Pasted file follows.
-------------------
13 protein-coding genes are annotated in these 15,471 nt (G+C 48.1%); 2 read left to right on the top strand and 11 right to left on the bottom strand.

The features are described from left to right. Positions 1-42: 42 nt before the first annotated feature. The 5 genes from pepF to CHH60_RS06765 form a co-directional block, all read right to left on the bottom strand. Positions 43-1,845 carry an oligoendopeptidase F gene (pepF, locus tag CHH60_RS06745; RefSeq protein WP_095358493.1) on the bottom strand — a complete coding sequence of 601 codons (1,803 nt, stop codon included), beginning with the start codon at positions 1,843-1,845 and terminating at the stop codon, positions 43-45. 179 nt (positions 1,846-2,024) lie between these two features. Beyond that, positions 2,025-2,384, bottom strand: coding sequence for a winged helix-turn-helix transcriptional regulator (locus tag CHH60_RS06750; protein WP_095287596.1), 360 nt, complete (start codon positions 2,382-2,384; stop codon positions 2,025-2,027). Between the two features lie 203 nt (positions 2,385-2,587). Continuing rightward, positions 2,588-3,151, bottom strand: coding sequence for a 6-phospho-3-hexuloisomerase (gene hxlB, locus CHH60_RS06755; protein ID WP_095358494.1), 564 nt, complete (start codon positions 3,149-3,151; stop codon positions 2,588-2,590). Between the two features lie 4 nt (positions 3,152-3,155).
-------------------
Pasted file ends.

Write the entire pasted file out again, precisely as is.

13 protein-coding genes are annotated in these 15,471 nt (G+C 48.1%); 2 read left to right on the top strand and 11 right to left on the bottom strand.

The features are described from left to right. Positions 1-42: 42 nt before the first annotated feature. The 5 genes from pepF to CHH60_RS06765 form a co-directional block, all read right to left on the bottom strand. Positions 43-1,845 carry an oligoendopeptidase F gene (pepF, locus tag CHH60_RS06745; RefSeq protein WP_095358493.1) on the bottom strand — a complete coding sequence of 601 codons (1,803 nt, stop codon included), beginning with the start codon at positions 1,843-1,845 and terminating at the stop codon, positions 43-45. 179 nt (positions 1,846-2,024) lie between these two features. Beyond that, positions 2,025-2,384, bottom strand: coding sequence for a winged helix-turn-helix transcriptional regulator (locus tag CHH60_RS06750; protein WP_095287596.1), 360 nt, complete (start codon positions 2,382-2,384; stop codon positions 2,025-2,027). Between the two features lie 203 nt (positions 2,385-2,587). Continuing rightward, positions 2,588-3,151, bottom strand: coding sequence for a 6-phospho-3-hexuloisomerase (gene hxlB, locus CHH60_RS06755; protein ID WP_095358494.1), 564 nt, complete (start codon positions 3,149-3,151; stop codon positions 2,588-2,590). Between the two features lie 4 nt (positions 3,152-3,155).